Andrew Hollins - or rather his daughter Bethany (My dad has the best shed ever so I hope he sends you a picture!) - contacted Shedman about his collection of original paintings by Australian artist Pete Browne. Shedman asked Andrew if he had a shed and here's his response:
'daughters! they do set you up! i do have a shed, but alas no pictures and just like my life it is narrow, chaotic, cluttered but every now and again things of worth, beauty and even genius emerge! used for running repairs to the house, garden and equipment the most recent article to be finished was a house number for my mum - attached as for the genius bit - still in development!
the originals of the pictures i sent by peter browne double in price every 3 years! add to your shed collection and your income in one easy move!'
Note about Pete Browne: 'Peter Browne was born in 1947 in West Wyalong NSW. Peter Browne claims to have been found under a sheet of tin in West Wyalong around 1947. Raconteur and scallywag, Peter moved into a ruin at Silverton and established it’s first art gallery, where he held court for travellers entertaining them in his almost roofless “renovated “ ruin for many years.' More about Pete at Outback Artist.
Shedworld, Shedman's personal blog, is now live at www.shedworld.net. It features the random jottings of Shedman on the road, travelling far and wide through shedland. Occasional notes about plans, people, projects - and sheds.
Shedworld provides a refreshing personal view of sheds, poetry, and life in general based around Shedman's present and previous projects. As time allows, Shedman will be updating the Shedlife site with projects old and new. If you've met Shedman at projects in the past he'd love to hear from you. - and do send in any reminiscences or pictures if you have them.
Wherever Shedman runs a project he likes to go on a Shed Quest to find the best sheds in the zone. Mark Cockram is a bookbinder/book artist who's on a shed quest of his own. He's been invited to exhibit in the South Bank Centre in 2009. The exhibition is called the Pestival and is about the world as perceived through the eyes of insects. He wants to create a Garden Shed Gallery.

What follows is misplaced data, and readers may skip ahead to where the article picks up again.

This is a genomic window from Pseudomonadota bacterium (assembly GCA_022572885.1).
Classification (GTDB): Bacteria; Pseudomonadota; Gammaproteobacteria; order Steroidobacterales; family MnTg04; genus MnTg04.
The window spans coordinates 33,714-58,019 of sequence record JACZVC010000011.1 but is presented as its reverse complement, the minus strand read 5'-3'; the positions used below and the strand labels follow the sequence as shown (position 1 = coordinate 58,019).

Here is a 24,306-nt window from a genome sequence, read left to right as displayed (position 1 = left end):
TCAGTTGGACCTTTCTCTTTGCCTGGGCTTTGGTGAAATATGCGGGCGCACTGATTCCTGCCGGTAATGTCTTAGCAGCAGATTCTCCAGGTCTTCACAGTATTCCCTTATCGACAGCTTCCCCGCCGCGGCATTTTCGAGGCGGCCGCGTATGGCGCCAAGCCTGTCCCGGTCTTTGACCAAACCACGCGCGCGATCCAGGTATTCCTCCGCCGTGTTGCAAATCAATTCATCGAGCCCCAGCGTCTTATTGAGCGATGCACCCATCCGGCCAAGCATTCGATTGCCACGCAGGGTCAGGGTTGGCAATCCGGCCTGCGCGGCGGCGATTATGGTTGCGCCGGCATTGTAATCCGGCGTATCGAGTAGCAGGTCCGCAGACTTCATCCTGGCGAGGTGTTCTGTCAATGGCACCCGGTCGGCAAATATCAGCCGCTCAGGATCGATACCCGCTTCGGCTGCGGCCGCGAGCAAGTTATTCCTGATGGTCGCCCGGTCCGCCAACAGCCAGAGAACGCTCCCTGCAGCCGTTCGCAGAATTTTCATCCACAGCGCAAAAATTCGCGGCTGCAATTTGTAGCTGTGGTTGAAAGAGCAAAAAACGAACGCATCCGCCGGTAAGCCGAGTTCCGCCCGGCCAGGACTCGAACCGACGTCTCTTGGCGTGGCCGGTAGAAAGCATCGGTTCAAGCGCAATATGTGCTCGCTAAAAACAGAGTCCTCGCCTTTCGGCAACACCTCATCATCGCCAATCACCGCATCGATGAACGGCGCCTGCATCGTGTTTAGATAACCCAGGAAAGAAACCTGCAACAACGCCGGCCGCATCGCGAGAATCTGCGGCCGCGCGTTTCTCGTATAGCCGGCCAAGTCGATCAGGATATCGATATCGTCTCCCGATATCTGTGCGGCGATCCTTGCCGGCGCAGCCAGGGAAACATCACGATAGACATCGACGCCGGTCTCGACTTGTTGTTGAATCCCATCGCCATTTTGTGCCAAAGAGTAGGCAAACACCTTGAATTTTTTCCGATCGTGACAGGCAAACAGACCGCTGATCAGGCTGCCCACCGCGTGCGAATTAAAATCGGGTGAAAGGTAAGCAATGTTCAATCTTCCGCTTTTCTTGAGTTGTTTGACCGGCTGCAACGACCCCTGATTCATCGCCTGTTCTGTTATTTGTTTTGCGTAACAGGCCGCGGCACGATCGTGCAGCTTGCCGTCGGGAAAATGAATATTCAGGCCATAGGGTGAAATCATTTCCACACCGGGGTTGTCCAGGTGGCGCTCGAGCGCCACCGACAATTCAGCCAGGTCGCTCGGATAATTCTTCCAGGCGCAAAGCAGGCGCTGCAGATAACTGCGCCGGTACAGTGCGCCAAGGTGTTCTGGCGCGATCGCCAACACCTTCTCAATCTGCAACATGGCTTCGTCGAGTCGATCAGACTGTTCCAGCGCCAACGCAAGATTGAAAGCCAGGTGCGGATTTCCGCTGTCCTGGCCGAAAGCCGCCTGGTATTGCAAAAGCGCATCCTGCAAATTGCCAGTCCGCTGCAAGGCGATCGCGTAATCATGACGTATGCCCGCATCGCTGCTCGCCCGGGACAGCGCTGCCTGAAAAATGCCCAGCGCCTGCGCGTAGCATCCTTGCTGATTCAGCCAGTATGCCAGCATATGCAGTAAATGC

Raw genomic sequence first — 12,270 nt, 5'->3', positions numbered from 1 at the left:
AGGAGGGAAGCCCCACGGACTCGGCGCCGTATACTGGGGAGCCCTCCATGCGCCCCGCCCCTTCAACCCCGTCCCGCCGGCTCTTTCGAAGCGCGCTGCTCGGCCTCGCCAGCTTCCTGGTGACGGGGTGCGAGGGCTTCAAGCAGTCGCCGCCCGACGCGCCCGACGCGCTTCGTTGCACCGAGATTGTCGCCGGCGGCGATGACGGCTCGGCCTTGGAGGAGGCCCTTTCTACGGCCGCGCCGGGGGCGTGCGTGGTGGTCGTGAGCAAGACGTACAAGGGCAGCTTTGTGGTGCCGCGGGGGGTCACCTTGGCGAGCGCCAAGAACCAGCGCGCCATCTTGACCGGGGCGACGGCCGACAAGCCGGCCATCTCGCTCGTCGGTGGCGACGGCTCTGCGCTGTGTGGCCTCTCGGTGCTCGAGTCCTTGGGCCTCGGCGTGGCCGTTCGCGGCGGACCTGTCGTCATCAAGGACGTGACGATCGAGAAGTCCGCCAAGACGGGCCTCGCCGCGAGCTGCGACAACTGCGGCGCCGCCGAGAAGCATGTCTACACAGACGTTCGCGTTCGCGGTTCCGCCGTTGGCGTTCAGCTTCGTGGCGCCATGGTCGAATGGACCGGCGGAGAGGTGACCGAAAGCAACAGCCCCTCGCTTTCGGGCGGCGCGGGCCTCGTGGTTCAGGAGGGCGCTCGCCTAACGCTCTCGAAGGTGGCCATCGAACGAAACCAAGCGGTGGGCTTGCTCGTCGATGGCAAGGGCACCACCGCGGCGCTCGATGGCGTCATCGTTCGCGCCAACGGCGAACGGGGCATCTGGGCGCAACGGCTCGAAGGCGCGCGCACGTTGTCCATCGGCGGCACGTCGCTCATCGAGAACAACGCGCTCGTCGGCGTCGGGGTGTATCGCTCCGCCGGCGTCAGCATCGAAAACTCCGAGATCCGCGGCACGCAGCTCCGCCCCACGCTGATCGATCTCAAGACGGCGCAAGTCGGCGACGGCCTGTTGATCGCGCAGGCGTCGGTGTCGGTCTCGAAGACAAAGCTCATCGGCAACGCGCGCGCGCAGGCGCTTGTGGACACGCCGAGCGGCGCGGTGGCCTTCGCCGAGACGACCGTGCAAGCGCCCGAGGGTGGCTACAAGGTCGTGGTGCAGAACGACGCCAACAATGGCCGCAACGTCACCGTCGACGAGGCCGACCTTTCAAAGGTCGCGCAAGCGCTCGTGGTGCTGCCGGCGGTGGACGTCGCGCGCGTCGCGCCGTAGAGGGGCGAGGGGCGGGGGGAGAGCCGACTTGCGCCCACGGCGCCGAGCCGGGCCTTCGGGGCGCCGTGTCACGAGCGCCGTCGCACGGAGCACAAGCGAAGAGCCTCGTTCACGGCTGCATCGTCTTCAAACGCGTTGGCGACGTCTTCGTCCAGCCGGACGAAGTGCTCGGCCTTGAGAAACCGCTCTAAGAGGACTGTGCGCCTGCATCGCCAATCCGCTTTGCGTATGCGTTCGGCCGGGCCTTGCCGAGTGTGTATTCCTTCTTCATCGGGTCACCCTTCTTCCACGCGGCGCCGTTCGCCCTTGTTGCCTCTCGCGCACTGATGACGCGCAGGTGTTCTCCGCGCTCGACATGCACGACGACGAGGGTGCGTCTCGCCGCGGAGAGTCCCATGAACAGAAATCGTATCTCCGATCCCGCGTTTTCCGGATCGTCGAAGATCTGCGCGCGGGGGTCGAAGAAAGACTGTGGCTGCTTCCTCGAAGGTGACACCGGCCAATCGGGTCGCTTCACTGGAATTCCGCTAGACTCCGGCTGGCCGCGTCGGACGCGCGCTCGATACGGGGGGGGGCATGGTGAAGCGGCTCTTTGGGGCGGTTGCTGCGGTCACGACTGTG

Mark needs to find an old dilapidated shed that has lots of evidence of insects living in it. Can anyone out there help at all? If you can, send a message via Kontactr with a picture if possible - and while you're at it, tell Shedman what you do in your shed!
Mark's teaching in India and takes his tea breaks in a shed.
'The shed gallery will be one part of a much larger exhibition,' Mark writes. 'For the shed to have impact it would have to be of a reasonable size. I think that the older the better. The contents would be important as I would not want it to look like a disney film set.'
Good to start with some really traditional shed activity. Nothing like a bit of swarf!
'Use a lathe and other machinery to make models, tools and items for friends and family Repair household items Just outside the shed I melt aluminium in a flowerpot It's also somewhere to keep the lawnmower and gardening tools' says Andy. He runs a blog at http://workshopshed.blogspot.com/
Andy wins a signed copy of Shedman to mark the first post on Shedworld.